Many Kids With Epilepsy Don’t Take Their Medicine

Study Suggests Some Parents Forget to Give Antiseizure Drugs, but Others Choose Not To

From the WebMD Archives

April 26, 2011 -- More than half of children with newly diagnosed epilepsy do not take their seizure medications as prescribed, a study shows.

The study is published in the Journal of the American Medical Association.

Nearly 60% of pediatric patients followed in the study were mildly, moderately, or severely non-adherent with therapy during the first six months of treatment.

Many took far less medication than prescribed, and the treatment-adherence pattern for the majority of patients was established during the first month of treatment.

Low socioeconomic status was the only variable examined that was associated with low treatment adherence.

Failure to Take Epilepsy Drugs

About 325,000 children younger than age 15 in the U.S. have epileptic seizures. Antiseizure drugs are effective in most, but not all, children with epilepsy.

In adults, failure to take medications or not taking them as prescribed has been shown to be associated with worsening seizures and poorer outcomes.

In children, treatment adherence is determined by parents or other caregivers, but little is known about the influences that drive adherence and non-adherence.

“We have known that non-adherence is common in children, but we haven’t really known what the patterns of adherence are,” study researcher Avani C. Modi, PhD, of Cincinnati Children’s Hospital Medical Center, tells WebMD.

The study included 124 children with newly diagnosed epilepsy being evaluated at Cincinnati Children’s New Onset Seizure Clinic.

Parents or other caregivers were given medications in special bottles that electronically monitored when and how often the drugs were dispensed and they were asked to remove the medications from the bottle at the time they were given.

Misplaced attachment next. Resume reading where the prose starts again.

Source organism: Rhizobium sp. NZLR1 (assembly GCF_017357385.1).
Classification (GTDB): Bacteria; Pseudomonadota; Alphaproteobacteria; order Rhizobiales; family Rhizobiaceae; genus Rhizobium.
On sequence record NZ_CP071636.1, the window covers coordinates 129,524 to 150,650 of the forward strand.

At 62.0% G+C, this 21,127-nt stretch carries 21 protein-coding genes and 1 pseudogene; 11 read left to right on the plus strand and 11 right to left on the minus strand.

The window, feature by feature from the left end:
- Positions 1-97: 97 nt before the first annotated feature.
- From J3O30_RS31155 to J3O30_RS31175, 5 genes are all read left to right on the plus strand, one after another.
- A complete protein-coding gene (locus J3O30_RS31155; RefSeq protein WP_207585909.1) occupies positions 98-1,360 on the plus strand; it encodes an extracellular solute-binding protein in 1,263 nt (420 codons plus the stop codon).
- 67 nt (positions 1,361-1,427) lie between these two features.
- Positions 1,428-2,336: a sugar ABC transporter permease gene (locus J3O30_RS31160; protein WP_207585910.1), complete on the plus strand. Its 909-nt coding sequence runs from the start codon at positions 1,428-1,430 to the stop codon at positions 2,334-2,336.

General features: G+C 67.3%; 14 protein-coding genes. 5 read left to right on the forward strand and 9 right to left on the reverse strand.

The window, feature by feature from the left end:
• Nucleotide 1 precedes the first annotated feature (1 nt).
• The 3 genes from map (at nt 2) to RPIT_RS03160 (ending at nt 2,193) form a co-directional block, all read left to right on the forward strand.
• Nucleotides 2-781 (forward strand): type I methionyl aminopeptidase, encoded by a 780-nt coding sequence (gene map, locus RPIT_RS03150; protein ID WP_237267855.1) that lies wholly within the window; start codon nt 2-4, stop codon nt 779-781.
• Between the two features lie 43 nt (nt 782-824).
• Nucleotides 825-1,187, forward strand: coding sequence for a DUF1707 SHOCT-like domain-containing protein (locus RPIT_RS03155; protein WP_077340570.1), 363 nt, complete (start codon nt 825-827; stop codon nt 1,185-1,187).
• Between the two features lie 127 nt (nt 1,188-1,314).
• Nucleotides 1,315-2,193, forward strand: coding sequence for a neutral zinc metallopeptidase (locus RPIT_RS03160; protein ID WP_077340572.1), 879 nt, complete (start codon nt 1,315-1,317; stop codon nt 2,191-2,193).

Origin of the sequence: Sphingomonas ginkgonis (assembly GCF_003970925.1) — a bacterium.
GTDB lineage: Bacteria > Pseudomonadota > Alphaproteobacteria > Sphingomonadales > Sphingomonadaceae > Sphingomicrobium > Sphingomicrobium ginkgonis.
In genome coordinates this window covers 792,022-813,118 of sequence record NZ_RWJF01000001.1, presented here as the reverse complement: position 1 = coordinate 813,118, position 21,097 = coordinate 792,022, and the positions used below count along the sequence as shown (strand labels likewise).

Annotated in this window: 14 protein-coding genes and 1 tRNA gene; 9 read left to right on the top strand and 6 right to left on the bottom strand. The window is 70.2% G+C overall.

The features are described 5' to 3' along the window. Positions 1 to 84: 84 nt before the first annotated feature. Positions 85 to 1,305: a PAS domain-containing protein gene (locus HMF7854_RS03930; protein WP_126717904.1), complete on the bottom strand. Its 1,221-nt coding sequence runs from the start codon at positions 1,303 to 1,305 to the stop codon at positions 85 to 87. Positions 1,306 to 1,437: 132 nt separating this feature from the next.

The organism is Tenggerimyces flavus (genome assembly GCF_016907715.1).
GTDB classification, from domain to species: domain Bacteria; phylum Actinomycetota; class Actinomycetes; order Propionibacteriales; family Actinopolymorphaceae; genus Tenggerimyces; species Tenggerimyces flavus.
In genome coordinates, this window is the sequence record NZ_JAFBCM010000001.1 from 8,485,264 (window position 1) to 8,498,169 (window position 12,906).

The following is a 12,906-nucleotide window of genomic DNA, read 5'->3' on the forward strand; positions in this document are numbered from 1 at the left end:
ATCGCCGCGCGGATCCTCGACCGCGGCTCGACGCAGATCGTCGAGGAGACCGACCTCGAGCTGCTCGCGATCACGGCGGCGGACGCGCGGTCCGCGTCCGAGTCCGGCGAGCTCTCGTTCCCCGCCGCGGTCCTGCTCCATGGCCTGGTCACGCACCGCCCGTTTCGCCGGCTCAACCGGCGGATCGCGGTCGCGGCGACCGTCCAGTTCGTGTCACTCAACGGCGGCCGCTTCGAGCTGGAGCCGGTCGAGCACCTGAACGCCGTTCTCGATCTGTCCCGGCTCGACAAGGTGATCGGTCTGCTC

The adults were also questioned about issues that could affect medication adherence, such as family characteristics, patient seizure frequency, and medication side effects.

Over the course of the study several patterns of medication non-adherence emerged:

  • Overall, 42% of the patients were almost always given their medications as prescribed and 13% had very poor adherence even in the early weeks and months of treatment.
  • Another 13% of patients were moderate non-adherers, showing significant variability in dosing over the six months of observation and missing an average of four out of 14 doses in any given week.
  • 7% of patients initially gave the medication correctly 90% of the time, but adherence dropped to around 20% within six months of starting treatment.


Why Kids Aren’t Taking Their Medicine

Modi says the patterns suggest that some parents or caregivers simply forget to give the medications while others are choosing not to give them.

She adds that caregivers may conclude the drugs aren’t needed or that their child does not have epilepsy when they miss doses without apparent consequences.

“Seizures can manifest in many different ways, including staring spells, arm jerks, and eye twitching,” she says. “These seizures may be missed or not recognized.”

Low socioeconomic status was a significant predictor of non-adherence to treatment.

The long-term impact of undertreatment is not as well understood for children with epilepsy as it is for adults.

Although more than a dozen antiseizure medications have been approved in less than two decades, about 30% of adults and children with epilepsy have poor seizure control, Modi says.

‘When seizures continue despite treatment, the clinician often doesn’t know if it is because the drugs aren’t working or because patients aren't taking them,” Mayo Clinic Arizona neurologist and Epilepsy Foundation spokesman Joseph I. Sirven, MD, tells WebMD. “If it is the former, patients need to be treated very aggressively. But if they are just not taking the drugs, that is an entirely different issue.”

WebMD Health News Reviewed by Laura J. Martin, MD on April 26, 2011



Modi, A.C. The Journal of the American Medical Association, April 27, 2011; vol 305: pp 1669-1676.

Avani C. Modi, PhD, assistant professor, divisions of behavioral medicine and clinical psychology, Cincinnati Children’s Hospital Medical Center.

Joseph Sirven, MD, professor and chairman, department of neurology, Mayo Clinic Arizona; chair, professional advisory board, Epilepsy Foundation.

News release, Cincinnati Children’s Hospital.

News release, JAMA Media.

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